So...culture shock didn't hit me until my first day of school when I walked into my school and everyone stopped what they were doing and every guy whipped out his cell phone and started taking pictures of me. My class is 6 girls and 25 boys. I said Oi! (Hello) and everyone gave me a standing ovation. I sat down at my desk and everyone moved their desk as closely as possible to mine and started asking me a billion questions. My favorite question was, "What mean My Humps?". And I would answer, "Have you ever seen a camel?..."
But school is finally pretty normal and I have a lot of friends there. My English teacher did not know I was American my first English Class and asked me to read out loud in English. I read the paragraph and was promptly told that I needed a little work on pronunciation but that by the end of the year I should do quite well. I have also been corrected when talking about President Bush. Apparently there is an invisible i only visible to Brasilian eyes. Bush is actually pronounced Bushee, just like club is clubee and hip-hop is hip-hopee. My P.E. class is basically just walking around the city listening to my ipod. And in Portuguese class I got the same grade as my friend Luana who is Brasilian. She's actually kind of bitter about it right now. And Friday was "Dia do Estudante" which is basically a day honoring students so we had a rock concert in the gym. They played Nirvana and it was pretty cool except everyone kept on telling me to go dance on the stage by myself. It would have been a good photo opportunity but I would definitely lose some respect among the intellectuals.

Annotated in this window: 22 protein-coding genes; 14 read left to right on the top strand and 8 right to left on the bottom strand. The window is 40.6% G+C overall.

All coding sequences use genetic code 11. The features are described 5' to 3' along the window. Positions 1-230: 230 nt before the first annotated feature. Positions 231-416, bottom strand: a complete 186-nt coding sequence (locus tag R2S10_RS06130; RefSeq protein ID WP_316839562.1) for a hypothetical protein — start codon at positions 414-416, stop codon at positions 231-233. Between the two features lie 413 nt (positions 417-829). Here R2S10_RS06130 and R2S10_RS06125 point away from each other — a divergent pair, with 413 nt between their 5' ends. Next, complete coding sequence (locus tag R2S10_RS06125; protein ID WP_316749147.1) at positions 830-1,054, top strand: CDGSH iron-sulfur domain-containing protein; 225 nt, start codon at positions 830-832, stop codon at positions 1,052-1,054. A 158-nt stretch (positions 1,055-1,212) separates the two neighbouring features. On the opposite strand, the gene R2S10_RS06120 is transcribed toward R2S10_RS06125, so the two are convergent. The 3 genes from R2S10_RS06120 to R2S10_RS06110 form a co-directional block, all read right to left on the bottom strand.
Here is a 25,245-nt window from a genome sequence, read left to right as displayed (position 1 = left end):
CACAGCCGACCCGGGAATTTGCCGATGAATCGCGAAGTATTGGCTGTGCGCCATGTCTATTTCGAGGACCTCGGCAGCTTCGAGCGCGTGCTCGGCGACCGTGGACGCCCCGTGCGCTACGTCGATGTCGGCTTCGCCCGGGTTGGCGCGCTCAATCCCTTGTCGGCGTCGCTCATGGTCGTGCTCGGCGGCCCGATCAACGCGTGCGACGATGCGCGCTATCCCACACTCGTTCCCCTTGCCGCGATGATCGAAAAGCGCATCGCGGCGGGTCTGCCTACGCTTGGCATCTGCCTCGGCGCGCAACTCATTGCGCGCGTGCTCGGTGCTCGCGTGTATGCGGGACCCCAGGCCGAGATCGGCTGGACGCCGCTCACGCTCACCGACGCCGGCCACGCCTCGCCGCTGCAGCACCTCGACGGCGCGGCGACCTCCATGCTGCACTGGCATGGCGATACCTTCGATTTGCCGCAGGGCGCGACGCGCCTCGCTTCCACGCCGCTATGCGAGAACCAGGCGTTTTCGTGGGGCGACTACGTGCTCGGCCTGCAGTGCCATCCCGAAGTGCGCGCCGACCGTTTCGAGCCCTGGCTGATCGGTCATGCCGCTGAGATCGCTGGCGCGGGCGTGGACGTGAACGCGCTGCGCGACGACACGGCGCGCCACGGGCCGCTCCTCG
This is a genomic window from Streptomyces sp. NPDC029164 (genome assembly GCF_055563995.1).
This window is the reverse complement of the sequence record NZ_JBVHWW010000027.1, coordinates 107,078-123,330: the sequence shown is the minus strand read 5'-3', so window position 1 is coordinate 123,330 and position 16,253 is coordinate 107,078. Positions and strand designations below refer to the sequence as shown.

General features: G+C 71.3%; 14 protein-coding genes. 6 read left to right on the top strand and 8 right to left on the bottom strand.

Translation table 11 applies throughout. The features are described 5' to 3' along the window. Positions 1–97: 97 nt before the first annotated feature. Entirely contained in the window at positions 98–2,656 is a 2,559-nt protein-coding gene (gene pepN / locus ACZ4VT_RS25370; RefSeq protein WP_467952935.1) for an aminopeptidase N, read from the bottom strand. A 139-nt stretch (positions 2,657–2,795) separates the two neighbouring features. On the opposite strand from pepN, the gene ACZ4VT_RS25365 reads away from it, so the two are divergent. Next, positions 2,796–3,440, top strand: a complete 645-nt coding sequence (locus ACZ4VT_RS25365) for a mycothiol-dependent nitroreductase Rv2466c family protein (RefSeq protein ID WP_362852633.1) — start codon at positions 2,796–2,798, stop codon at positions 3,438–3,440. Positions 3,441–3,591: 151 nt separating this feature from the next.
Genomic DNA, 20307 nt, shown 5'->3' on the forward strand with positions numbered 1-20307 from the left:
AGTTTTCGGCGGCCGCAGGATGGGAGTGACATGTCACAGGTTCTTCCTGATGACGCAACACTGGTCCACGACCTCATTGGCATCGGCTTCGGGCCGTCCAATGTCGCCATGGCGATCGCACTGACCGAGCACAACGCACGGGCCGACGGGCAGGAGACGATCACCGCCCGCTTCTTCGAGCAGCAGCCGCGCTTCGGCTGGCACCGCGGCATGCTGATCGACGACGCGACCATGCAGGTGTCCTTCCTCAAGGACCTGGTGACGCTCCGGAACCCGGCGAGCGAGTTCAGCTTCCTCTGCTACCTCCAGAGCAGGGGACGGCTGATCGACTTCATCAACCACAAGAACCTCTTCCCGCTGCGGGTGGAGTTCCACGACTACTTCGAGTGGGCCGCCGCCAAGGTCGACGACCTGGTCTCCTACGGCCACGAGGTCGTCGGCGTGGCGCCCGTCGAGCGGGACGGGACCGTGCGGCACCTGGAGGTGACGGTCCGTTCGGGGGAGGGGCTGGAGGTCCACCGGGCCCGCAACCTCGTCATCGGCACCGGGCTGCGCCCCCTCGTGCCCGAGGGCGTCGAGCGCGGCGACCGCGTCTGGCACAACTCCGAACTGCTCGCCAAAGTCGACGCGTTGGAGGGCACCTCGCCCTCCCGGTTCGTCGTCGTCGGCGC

The 50th anniversary of my Rotary Club was this year and I was here for the ceremony. It was a lot of fun and I learned how to dance forro with my host dad. They also like me to sing them songs in Portuguese so I went up to the mike and sang them the one song I know by heart which is about astronomers. They also like me to sing the ABC song in English and they all sang along. I have been on TV twice and the newspaper once here because of Rotary.